North African despot Admiral General Aladeen is part Hussein, part Qaddafi, and part Kim (the film kicks off with a dedication to that notorious movie buff), all of them, of course, now dearly departed. Unlike, Borat, and Brüno, Aladeen is also from a fictional country, Wadiya, a nation with untapped oil reserves and a budding nuclear program. Early on in the film, Aladeen dispatches one of his top scientists (Aasif Mandvi) to the executioner after a disagreement about whether the top of a missile should be pointy or round.
It is as if Baron Cohen and Charles take aim at American foreign policy, and then decline to fire. Aladeen travels to New York to address the U.N., where his greedy brother (Ben Kingsley) manages to install a hayseed Aladeen double (also Baron Cohen) in his place. His beard shorn off by a mercenary U.S. black-ops agent (John C. Reilly), the real Aladeen is eventually taken in by vegan feminist Zoey (Anna Faris), the proprietor of a Brooklyn coop. (“Brooklyn” here mostly means rooftop gardens and Grizzly Bear, but we do glimpse the “Marcy Ave.—Little Wadiya” stop on the JMZ.) At the store, Aladeen ascends to “supreme grocer,” and realizes his love for Zoey as he delivers a shopper’s baby in the aisles—a scene that recalls both Freddy Got Fingered (an elastic umbilical) and Enter the Void (a couple shots from inside the vaginal canal). Soon thereafter Baron Cohen slams his own bare crotch into the window of a Midtown hotel in a bid to wrest back his high office.
There is a late-game speech that equates latter-day American democracy to a thoroughly repressive regime, but the sheer extremity of the radical feminist—torturer despot culture clash has long since rendered this film politically toothless. You suspect that by making Aladeen and Zoey fall in love, Baron Cohen and Charles are trying to back up their protagonist’s assertions that perhaps America is not so different from the dictatorships she makes such a show of opposing, but the movie delights too much in going off-topic for the against-all-odds romance to function as anything but a plot contrivance. All The Dictator’s most pointed jokes are about an ongoing exchange between Hollywood celebrities and tyrannical world leaders (jewels buy Aladeen a night with Megan Fox; a Chinese power player claims Tommy Lee Jones let him "roll it" in his fingers). Meanwhile, Aladeen grows more Dr. Evil—like with every passing minute, a snowballing stereotype headed nowhere in particular.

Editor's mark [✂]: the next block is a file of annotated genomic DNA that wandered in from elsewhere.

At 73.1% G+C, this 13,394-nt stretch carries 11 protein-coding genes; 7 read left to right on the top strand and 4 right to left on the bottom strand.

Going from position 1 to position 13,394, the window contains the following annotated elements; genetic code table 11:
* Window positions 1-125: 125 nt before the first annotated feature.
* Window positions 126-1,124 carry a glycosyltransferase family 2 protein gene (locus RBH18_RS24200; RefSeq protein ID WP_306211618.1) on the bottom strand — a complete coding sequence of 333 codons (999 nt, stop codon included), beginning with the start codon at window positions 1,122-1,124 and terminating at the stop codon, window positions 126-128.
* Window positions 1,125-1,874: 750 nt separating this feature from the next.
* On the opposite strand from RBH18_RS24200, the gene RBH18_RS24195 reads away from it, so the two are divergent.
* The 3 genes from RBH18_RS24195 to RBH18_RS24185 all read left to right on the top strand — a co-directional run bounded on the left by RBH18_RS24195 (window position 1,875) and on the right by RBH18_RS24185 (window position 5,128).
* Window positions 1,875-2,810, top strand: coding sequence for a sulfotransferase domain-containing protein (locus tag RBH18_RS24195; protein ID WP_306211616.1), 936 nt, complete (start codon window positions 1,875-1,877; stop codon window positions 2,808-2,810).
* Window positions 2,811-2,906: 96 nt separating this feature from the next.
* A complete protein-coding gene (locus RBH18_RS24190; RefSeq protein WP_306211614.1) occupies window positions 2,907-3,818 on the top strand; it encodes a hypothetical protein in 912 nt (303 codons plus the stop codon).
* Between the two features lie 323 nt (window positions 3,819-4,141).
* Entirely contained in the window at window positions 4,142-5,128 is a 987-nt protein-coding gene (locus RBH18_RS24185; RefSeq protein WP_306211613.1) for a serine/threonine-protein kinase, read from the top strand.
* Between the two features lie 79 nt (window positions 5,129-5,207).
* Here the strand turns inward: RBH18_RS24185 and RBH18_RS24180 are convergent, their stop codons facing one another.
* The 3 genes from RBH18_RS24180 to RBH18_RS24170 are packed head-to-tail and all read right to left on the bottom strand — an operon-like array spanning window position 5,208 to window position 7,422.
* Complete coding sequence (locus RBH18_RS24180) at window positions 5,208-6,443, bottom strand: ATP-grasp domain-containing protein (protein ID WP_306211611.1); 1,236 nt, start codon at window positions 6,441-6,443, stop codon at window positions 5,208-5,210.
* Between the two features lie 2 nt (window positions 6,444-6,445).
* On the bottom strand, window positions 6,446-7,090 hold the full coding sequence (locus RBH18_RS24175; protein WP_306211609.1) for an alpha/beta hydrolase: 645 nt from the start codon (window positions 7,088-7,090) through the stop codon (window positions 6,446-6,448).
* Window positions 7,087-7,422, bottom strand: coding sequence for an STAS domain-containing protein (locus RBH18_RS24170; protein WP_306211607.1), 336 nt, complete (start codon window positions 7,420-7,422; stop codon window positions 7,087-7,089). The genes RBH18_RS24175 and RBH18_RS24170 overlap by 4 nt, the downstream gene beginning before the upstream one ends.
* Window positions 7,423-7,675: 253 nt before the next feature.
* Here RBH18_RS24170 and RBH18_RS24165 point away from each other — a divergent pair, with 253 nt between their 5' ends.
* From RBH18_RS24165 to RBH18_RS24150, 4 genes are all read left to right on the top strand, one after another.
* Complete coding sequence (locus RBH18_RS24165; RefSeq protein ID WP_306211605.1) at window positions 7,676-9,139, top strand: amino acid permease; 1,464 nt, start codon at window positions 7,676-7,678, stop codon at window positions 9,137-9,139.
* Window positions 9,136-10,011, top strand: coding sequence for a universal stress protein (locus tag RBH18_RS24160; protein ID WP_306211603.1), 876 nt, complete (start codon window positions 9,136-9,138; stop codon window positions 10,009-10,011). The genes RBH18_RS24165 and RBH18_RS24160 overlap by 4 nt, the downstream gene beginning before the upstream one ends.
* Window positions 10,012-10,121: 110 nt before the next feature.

The most formidable spacecraft—an evil monolithic gizmo surrounded by some sort of force field—sets down not far from where model seaman Stone Hopper (Alexander Skarsgård), his handsome fuck-up brother (John Carter of Mars), and a stern Japanese captain (Tadanobu Asano) are participating in naval exercises overseen by a barely-there Liam Neeson. The object is flanked in the water by two platform-beacons that shoot bluish beams into the sky—surely this will remind any sentient resident of the state of New York, if not any citizen of the USA entire, of the annual Tribute in Light at Ground Zero. The ETs “want to phone home,” as Hamish Linklater’s Goldblum-lite scientist observes, but mostly they want to subliminally mock both our tragedies and our means of memorializing them. What better occasion for the American Navy, buoyed by Petty Officer Rihanna’s dead aim, to flex its muscle?
Berg, the director of special-agent thriller The Kingdom, and screenwriters Erich and Jon Hoeber have adapted most Americans’ earliest experience with the concept of naval warfare (properties don’t preexist in a vacuum…) into something not unlike one of those National Guard ads that used to stomp on sitcom featurettes during the so-called preshow entertainment. To a certain degree, this works, however queasily. The 131-minute Battleship moves along briskly, building out its loud-and-clear starboard-leaning message with the requisite digital razzle-dazzle, tacked-on “creative” choices (the aliens have saber-tooth beards), and mid-twentieth-century notions of American might and benevolence (while pardoning some key mid-twentieth-century enemies).
A ways into the movie, the decommissioned USS Missouri—now a floating museum—joins the fight, after old-timer war heroes apply a bit of elbow grease. So resourceful and well-equipped are the American armed forces that heavy artillery may be recovered even from the realm of tourist kitsch. One leaves Battleship wondering how these high-seas warriors might have weaponized something so seemingly benign as a movie-theater concession, or a projection booth.